Sure, we all know that it’s as disastrous to arrive late for a job interview as it is to submit your resume written in crayon. But have you ever thought about what happens if you arrive early? According to resume consultant Adam Sterling, arriving early disrupts your interviewers’ schedules and creates tension.
Why is arriving too early a blow to your chances of winning the job? The answer is quite simple. One of the primary goals of the interview process is to determine a prospective candidate’s understanding of, and ability to operate within, the norms of a professional environment. One of those norms is an understanding of how your actions impact others around you and your respect for your co-workers schedules and time. Showing up early, or late, for an interview (or for any business meeting) is disruptive to the person you are meeting. To understand this, consider what occurs when you arrive early. The people with whom you are meeting will be notified that you have arrived. From a cultural perspective, most people don’t feel comfortable making someone wait for them as it is considered rude-so the person you are meeting now has two options: a) they can interrupt their schedule to meet with you early, or b) wait for the scheduled time and be made to feel anxious about making you wait. In either case, you have made a bad first impression.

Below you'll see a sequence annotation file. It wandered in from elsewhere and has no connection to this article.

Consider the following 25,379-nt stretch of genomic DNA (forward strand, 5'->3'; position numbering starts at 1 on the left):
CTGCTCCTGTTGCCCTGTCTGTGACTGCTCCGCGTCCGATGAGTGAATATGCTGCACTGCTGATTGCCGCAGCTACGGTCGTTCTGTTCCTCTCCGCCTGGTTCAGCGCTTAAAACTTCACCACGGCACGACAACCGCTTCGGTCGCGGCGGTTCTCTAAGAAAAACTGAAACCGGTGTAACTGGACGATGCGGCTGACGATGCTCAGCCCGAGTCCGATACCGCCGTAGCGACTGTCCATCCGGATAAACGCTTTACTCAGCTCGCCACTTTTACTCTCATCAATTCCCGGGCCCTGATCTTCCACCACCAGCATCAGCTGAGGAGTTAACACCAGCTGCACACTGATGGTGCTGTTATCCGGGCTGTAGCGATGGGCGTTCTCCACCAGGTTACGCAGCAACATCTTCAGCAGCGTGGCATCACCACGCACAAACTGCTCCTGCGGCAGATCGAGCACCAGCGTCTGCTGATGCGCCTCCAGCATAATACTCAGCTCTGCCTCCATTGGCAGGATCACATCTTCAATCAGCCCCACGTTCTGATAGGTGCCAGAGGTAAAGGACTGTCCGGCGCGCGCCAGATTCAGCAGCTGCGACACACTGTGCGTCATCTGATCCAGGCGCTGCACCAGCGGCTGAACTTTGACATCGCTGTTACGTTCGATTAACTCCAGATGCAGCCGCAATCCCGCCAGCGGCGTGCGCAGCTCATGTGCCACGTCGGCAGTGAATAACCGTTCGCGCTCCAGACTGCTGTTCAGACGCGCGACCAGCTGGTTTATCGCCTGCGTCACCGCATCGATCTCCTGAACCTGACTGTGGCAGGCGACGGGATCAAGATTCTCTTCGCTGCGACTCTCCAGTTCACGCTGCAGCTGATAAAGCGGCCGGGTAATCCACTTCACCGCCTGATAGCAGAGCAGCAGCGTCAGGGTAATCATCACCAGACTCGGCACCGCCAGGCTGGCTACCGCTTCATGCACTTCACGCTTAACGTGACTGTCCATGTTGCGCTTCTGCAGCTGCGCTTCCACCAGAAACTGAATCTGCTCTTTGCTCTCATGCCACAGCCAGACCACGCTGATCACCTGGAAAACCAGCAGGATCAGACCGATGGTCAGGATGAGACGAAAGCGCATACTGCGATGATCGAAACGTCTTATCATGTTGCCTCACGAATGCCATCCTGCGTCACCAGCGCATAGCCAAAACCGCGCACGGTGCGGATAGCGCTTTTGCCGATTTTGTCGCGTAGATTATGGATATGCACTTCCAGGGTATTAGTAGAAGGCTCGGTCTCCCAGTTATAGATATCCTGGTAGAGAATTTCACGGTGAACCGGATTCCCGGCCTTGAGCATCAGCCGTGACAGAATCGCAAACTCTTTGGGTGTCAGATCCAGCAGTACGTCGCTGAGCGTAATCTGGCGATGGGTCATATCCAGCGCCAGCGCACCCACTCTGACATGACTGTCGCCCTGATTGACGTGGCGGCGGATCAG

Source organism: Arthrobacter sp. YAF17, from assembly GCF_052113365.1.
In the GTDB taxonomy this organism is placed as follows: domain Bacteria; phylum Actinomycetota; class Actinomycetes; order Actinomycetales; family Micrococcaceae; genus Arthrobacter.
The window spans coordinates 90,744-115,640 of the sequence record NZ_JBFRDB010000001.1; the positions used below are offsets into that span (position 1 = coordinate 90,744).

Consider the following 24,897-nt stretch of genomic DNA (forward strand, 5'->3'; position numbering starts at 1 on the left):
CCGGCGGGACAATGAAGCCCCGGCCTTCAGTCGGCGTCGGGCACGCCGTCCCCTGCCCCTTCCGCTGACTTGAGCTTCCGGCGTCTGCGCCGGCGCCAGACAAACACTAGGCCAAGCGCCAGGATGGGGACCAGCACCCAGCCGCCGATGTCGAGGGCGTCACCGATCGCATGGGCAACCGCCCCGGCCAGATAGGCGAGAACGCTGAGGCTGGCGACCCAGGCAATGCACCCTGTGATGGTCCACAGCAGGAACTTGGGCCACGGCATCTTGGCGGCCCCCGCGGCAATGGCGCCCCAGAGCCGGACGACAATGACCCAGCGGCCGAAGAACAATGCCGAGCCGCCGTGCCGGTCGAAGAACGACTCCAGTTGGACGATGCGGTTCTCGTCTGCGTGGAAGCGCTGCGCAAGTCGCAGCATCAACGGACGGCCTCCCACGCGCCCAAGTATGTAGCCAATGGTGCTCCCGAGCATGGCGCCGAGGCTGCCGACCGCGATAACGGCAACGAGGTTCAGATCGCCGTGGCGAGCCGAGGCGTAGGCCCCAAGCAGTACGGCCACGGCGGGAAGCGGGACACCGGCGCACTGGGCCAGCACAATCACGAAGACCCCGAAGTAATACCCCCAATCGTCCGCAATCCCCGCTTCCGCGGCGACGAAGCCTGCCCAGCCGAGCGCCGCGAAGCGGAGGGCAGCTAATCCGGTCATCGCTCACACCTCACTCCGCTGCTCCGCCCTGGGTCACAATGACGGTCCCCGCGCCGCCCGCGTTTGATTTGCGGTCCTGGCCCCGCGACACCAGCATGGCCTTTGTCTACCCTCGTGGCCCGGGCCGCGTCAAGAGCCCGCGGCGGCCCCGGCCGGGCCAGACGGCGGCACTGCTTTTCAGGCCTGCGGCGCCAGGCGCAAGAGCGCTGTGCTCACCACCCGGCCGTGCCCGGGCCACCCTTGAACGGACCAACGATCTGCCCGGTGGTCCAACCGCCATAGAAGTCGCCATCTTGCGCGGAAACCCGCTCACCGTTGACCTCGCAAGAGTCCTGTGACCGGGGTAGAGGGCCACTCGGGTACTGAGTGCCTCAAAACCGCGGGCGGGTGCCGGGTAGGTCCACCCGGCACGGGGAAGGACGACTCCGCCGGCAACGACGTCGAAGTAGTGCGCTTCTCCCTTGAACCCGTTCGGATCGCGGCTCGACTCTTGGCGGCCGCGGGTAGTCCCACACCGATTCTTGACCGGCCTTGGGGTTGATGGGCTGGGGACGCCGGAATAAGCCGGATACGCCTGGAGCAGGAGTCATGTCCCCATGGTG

Do what I do when I arrive early to a job interview: Conduct your own interview of the neighborhood. Explore the area, looking for potential sources of coffee or lunch in the area around the office.
Common mistakes. Easy fixes. (part two) [getpickd]